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ARS Home » Southeast Area » Raleigh, North Carolina » Food Science and Market Quality and Handling Research Unit » Research » Publications at this Location » Publication #385680

Research Project: Improvement and Maintenance of Peanuts, Peanut Products and Related Peanut Product Flavor, Shelf Life, Functional Characteristics

Location: Food Science and Market Quality and Handling Research Unit

Title: Peanut protein-processes and applications: A review

item Dean, Lisa

Submitted to: Journal of Nutrition and Food Sciences
Publication Type: Literature Review
Publication Acceptance Date: 7/14/2021
Publication Date: 7/20/2021
Citation: Dean, L.L. 2021. Peanut protein-processes and applications: A review. Journal of Nutrition and Food Sciences. 4:031.

Interpretive Summary: Protein from vegetable sources has increased in importance in human food. Consumers are looking for alternatives to meat and dairy that are more sustainable. Although often classified with tree nuts because of their flavor and applications in spreads, candy and snack foods, peanut are actually a legume. Many other legumes such as beans and peas are currently being exploited as protein sources, peanuts are higher in protein and can be used in similar ways. This review collects information on peanut protein applications and processes from the literature reported in the last 5 years.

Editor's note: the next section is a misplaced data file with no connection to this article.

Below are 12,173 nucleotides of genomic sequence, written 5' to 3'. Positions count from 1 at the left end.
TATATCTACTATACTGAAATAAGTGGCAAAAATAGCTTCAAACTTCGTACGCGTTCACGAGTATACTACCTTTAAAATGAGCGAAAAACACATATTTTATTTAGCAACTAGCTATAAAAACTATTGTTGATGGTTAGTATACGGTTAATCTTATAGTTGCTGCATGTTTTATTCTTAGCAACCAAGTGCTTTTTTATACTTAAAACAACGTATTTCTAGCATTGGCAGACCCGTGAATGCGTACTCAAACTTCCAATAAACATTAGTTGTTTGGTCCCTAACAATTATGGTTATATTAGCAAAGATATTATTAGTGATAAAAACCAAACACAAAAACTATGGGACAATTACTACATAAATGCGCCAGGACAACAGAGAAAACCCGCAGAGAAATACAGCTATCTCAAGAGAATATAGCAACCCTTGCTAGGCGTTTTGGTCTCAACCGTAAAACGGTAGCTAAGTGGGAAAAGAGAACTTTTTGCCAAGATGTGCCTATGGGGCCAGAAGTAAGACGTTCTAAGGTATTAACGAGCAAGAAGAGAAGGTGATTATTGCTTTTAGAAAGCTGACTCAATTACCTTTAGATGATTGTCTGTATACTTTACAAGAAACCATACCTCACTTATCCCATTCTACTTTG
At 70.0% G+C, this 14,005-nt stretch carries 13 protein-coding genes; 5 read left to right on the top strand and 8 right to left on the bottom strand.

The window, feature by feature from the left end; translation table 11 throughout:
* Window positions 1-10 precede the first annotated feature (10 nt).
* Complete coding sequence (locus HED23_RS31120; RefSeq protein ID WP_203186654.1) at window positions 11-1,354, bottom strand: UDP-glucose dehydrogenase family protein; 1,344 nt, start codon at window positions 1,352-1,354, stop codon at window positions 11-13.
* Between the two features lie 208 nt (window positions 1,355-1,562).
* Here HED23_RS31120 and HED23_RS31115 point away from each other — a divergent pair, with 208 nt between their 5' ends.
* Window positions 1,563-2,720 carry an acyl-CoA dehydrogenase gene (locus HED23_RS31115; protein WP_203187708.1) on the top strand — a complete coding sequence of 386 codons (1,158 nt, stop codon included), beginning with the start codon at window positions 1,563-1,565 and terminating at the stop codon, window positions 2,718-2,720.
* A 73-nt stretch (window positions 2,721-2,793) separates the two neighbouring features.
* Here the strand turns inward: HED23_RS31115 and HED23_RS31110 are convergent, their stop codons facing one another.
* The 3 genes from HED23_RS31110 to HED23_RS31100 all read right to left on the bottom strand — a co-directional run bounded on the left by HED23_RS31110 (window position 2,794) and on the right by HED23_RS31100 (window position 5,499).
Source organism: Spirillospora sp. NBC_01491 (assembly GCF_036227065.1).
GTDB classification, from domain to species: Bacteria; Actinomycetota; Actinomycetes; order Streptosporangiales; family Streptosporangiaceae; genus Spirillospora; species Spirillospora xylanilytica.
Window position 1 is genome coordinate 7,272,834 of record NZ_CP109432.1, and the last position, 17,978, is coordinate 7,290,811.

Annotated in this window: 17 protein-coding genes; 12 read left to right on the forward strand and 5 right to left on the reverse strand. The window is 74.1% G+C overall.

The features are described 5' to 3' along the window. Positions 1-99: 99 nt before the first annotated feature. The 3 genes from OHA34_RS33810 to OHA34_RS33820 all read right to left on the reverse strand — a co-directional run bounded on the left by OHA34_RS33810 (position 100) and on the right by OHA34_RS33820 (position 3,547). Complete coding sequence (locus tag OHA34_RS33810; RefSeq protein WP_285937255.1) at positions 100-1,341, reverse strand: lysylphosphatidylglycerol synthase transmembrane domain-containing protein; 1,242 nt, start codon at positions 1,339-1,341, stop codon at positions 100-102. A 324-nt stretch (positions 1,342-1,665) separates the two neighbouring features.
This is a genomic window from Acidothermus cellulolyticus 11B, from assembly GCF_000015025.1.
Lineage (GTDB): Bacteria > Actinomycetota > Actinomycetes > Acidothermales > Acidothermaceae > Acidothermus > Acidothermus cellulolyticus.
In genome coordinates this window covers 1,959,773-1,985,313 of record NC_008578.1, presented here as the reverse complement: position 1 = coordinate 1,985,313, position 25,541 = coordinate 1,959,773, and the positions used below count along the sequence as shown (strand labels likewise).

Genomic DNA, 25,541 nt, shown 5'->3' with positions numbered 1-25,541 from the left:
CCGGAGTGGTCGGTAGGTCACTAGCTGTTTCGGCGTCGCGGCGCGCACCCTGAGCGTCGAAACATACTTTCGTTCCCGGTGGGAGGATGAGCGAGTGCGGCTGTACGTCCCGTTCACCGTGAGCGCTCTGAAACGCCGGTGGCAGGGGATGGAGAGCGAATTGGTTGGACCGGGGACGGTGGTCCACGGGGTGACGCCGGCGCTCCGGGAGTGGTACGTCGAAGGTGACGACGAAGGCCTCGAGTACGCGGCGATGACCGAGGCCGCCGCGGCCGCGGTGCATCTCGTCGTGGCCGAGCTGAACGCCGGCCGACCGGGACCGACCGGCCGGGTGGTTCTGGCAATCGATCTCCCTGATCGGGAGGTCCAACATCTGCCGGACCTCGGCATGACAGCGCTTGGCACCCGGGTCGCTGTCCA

Technical Abstract: Peanuts are a source of vegetable protein and interest in applications and uses have increased greatly in the past few years. The use of peanuts as a source of edible oil produces millions of tons of high-protein processing byproduct material that is available for food applications. A review of the literature for the past five years has produced a range of studies for the high protein meal and for protein isolates that adds value to the peanut crop. Food uses include flours in baked goods, meat and dairy substitutes, and extruded snacks. Peanut protein isolates have been used as gels, emulsifiers, salt substitutes, nanoparticles, and bioactive peptides. Issues of using peanut protein include solubility, oxidation, degradation and allergenicity which researchers are working to address. Peanuts have proven to be a valuable source of protein for humans beyond conventional consumption of the whole seed.